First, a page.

Indeed, these other stirrings, these other revelations, are verily highly significant. Reduced to its elements, what does this ultramodern scientific teaching mean? It means that the world that the physical senses apprise us a little of is but a small part of the universe, and the least part; that the greater is within; that the real world is the spiritual side of life — that which is behind the physical veil of existence, which works through that physical veil, and which we see around us as manifesting its invisible powers in producing all the phenomena of being.
Theosophists have taught this for many, many years, and have spoken of the invisible worlds, the invisible worlds and spheres, which are the real living inner causes of things; and furthermore we have always taught that the universe is filled full with gods, cosmic spirits, call them by what name you will — divine beings, thinking, conscious, sentient entities — which furnish the motivating and driving power of the universe of which our physical sense apparatus gives us only a relatively insignificant and quite imperfect report. These teachings are ancient, archaic, but nevertheless everlasting because they are true. They are not mental ghosts, not some man's or a number of men's beliefs, outworn and now dead but still exercising their infecting sway over the hearts and minds of later generations. So far as our modern world is concerned, a new vision has come to our scientific researchers: they are beginning to dream dreams of reality, and to see visions of truth.
In these days a theosophical speaker can publicly express almost any part of the theosophical philosophy, because men's minds are more open than they used to be. The time was when we pointed out the dangers of what is now popularly called hypnotism, and then the wise public smiled or laughed, as the case was, at the stupidity of the lecturing theosophist in believing in such superstitions; but we nevertheless taught and taught and taught, and kept on teaching and pointed out that just because there was this power — and I am using this merely as an example of many, many instances — just because there is this power latent in all men, which those who have become conscious of it can exercise upon their fellow men, therefore is it a real danger; and in the wrong use of any human faculty or power there lies a heavy ethical responsibility.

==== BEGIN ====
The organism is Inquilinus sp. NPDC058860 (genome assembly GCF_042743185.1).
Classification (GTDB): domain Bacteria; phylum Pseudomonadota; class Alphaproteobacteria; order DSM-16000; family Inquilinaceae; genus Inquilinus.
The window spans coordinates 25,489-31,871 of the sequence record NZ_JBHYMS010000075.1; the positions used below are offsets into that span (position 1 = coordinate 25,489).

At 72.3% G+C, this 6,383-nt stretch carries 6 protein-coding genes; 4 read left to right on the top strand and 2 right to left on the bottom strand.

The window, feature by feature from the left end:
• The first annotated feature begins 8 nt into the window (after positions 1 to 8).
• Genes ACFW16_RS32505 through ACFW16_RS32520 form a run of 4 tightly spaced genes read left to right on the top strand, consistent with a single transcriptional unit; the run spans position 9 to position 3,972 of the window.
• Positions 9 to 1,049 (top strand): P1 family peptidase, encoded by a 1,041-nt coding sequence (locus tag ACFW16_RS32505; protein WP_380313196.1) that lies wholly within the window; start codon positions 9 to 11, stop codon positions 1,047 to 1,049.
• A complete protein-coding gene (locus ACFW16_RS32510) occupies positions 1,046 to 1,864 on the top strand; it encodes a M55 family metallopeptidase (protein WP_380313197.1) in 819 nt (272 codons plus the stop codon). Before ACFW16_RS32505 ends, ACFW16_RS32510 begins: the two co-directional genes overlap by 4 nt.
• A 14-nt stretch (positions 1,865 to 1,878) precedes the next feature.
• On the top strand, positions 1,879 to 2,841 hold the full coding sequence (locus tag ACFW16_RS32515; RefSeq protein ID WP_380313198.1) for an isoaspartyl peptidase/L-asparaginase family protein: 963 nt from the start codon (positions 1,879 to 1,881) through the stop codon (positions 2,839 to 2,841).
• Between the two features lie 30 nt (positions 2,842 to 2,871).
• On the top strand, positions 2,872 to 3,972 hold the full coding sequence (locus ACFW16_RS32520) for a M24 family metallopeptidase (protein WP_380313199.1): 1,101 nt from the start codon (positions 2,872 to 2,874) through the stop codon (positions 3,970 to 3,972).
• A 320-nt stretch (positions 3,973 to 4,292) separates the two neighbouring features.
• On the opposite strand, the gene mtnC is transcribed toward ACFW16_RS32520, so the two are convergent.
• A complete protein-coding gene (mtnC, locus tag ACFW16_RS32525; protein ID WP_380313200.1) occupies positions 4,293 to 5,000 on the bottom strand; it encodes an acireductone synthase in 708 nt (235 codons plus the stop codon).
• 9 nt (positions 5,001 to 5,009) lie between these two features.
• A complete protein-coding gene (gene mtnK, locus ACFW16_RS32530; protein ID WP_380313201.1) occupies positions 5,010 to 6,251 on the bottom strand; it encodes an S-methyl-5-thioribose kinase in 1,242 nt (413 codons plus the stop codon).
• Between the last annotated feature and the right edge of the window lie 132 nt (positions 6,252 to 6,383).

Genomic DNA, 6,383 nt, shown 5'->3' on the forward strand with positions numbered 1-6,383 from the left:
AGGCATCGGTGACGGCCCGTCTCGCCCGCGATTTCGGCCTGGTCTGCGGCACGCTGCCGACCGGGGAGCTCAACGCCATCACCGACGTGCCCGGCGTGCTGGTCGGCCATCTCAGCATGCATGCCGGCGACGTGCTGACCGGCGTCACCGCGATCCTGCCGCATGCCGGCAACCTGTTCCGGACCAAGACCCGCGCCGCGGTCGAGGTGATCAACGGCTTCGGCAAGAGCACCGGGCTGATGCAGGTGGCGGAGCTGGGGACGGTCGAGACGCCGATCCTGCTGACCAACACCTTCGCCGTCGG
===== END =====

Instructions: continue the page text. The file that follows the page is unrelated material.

One of the ghosts of the past is the idea of "rights: I stand for my rights!" A constant and unfailing repetition of this otherwise proper phrase has become nauseating. Where do you hear men today speak of "My duties, my obligations"? You hear it only in the cases of a few illuminated and kindly-hearted men who have freed themselves from that ghost of the past — the ghost of "my rights!" and who have come to realize a far greater and nobler ideal of being true to one's obligations, to one's duties.
The entire civilization of the Occident is builded on the basis of the idea of "my rights!" and we have almost lost any thought that so one-sided an ideal can be naught else than the fertile mother of selfishness and ultimate social disintegration, because every man thinks of his rights, and looks upon his duties as something to escape from if possible. All this means a lack of social coherence, and unless checked will in time bring about the downfall of the one-sided but proud fabric of Occidental civilization.